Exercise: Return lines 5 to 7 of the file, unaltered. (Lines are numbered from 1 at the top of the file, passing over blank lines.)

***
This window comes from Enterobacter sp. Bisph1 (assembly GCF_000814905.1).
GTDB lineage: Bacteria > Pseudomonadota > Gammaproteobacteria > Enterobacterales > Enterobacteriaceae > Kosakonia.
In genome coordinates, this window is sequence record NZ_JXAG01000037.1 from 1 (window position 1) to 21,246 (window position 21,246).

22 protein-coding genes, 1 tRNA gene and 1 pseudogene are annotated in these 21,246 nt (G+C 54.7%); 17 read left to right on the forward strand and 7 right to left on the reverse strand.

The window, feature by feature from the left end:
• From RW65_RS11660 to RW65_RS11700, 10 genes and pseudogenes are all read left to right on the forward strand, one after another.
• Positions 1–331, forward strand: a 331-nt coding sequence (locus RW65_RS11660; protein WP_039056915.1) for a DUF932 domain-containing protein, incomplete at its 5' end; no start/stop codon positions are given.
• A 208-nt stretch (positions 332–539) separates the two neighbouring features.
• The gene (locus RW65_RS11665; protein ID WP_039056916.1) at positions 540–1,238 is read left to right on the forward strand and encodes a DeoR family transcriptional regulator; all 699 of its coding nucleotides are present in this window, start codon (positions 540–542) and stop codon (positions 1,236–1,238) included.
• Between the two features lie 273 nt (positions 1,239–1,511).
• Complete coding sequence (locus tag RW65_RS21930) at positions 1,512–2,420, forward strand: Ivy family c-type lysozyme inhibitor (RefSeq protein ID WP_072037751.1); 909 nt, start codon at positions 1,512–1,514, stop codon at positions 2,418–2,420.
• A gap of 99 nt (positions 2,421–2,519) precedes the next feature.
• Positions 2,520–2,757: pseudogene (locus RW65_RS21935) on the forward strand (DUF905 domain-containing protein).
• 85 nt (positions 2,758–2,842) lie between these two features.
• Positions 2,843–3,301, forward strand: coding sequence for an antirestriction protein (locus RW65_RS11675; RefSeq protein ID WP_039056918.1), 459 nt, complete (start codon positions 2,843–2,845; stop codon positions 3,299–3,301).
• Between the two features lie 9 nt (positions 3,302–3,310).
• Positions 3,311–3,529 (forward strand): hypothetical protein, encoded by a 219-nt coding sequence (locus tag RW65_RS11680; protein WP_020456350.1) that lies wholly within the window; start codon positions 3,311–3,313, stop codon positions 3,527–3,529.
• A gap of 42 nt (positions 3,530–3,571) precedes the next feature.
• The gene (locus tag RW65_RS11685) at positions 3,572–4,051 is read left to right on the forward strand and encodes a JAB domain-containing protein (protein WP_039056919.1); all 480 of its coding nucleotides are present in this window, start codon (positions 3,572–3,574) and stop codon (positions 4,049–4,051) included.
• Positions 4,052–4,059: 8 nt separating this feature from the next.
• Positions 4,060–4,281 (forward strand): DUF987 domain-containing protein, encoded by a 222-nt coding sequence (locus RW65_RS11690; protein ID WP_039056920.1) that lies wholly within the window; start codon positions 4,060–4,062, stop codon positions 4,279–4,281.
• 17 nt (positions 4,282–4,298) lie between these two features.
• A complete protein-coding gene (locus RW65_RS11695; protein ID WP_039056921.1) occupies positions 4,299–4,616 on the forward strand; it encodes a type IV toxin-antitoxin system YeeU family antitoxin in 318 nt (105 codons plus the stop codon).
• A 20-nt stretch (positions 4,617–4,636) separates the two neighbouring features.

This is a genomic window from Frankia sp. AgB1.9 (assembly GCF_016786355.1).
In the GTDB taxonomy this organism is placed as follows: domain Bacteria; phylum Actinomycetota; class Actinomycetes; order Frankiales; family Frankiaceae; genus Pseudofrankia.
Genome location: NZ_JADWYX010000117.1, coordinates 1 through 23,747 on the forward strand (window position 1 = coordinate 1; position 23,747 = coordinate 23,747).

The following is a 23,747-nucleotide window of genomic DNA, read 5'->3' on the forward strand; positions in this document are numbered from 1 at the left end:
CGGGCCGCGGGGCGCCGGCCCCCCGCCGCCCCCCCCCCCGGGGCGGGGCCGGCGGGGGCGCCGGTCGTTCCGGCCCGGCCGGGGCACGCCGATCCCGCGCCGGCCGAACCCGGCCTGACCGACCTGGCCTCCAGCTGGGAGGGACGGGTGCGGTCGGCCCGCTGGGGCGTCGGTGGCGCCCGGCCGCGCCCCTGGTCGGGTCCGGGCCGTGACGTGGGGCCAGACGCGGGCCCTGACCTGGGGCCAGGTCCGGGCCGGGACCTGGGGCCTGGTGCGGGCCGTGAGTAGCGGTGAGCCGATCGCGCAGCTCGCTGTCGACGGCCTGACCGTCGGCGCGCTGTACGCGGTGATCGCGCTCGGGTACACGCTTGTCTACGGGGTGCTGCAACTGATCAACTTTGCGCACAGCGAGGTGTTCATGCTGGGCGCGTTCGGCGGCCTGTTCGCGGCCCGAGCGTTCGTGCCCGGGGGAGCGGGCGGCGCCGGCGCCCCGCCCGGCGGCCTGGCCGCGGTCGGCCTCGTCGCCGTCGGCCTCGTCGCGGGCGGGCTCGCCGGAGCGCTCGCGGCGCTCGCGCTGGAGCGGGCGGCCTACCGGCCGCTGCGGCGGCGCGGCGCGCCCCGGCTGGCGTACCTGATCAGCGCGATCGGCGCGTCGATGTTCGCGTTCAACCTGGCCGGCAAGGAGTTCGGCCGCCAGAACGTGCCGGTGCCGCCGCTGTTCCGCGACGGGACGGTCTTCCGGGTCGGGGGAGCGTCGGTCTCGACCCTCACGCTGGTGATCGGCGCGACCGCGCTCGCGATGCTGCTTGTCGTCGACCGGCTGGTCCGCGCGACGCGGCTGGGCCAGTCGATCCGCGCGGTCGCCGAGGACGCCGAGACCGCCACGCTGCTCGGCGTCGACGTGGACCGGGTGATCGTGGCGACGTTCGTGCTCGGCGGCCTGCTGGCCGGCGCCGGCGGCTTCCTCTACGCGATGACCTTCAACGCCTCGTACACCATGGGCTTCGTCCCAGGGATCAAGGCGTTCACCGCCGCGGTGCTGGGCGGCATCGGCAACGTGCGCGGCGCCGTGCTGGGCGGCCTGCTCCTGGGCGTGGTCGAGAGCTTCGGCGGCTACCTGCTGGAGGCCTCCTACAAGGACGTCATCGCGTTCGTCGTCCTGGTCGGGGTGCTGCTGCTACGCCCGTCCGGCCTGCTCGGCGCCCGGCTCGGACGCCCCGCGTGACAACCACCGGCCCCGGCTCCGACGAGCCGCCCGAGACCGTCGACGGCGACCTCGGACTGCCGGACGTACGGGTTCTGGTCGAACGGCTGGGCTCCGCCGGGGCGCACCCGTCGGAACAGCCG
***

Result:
The window, feature by feature from the left end:
• From RW65_RS11660 to RW65_RS11700, 10 genes and pseudogenes are all read left to right on the forward strand, one after another.
• Positions 1–331, forward strand: a 331-nt coding sequence (locus RW65_RS11660; protein WP_039056915.1) for a DUF932 domain-containing protein, incomplete at its 5' end; no start/stop codon positions are given.